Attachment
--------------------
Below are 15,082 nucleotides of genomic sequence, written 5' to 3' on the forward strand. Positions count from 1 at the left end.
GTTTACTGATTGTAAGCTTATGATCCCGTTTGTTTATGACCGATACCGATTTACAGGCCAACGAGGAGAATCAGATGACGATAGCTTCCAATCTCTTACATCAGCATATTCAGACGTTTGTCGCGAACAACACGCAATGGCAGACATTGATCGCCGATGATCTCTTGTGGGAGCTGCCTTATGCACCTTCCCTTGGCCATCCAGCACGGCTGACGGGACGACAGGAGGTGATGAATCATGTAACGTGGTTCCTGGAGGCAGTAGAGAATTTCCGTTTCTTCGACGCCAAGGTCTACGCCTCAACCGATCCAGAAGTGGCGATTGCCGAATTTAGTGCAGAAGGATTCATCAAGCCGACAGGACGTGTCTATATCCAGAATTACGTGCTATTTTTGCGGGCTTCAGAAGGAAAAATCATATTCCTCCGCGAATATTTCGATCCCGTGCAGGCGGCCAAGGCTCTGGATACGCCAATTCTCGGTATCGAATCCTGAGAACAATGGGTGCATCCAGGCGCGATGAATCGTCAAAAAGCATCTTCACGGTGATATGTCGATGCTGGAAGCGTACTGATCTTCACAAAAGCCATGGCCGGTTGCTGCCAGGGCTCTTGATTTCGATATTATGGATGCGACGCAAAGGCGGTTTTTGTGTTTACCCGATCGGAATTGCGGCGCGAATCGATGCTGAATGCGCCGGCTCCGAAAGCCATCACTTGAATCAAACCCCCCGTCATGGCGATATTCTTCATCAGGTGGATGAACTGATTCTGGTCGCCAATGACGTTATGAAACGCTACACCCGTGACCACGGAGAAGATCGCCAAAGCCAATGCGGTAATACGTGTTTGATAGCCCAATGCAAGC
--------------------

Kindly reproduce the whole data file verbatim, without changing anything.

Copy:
Below are 15,082 nucleotides of genomic sequence, written 5' to 3' on the forward strand. Positions count from 1 at the left end.
GTTTACTGATTGTAAGCTTATGATCCCGTTTGTTTATGACCGATACCGATTTACAGGCCAACGAGGAGAATCAGATGACGATAGCTTCCAATCTCTTACATCAGCATATTCAGACGTTTGTCGCGAACAACACGCAATGGCAGACATTGATCGCCGATGATCTCTTGTGGGAGCTGCCTTATGCACCTTCCCTTGGCCATCCAGCACGGCTGACGGGACGACAGGAGGTGATGAATCATGTAACGTGGTTCCTGGAGGCAGTAGAGAATTTCCGTTTCTTCGACGCCAAGGTCTACGCCTCAACCGATCCAGAAGTGGCGATTGCCGAATTTAGTGCAGAAGGATTCATCAAGCCGACAGGACGTGTCTATATCCAGAATTACGTGCTATTTTTGCGGGCTTCAGAAGGAAAAATCATATTCCTCCGCGAATATTTCGATCCCGTGCAGGCGGCCAAGGCTCTGGATACGCCAATTCTCGGTATCGAATCCTGAGAACAATGGGTGCATCCAGGCGCGATGAATCGTCAAAAAGCATCTTCACGGTGATATGTCGATGCTGGAAGCGTACTGATCTTCACAAAAGCCATGGCCGGTTGCTGCCAGGGCTCTTGATTTCGATATTATGGATGCGACGCAAAGGCGGTTTTTGTGTTTACCCGATCGGAATTGCGGCGCGAATCGATGCTGAATGCGCCGGCTCCGAAAGCCATCACTTGAATCAAACCCCCCGTCATGGCGATATTCTTCATCAGGTGGATGAACTGATTCTGGTCGCCAATGACGTTATGAAACGCTACACCCGTGACCACGGAGAAGATCGCCAAAGCCAATGCGGTAATACGTGTTTGATAGCCCAATGCAAGC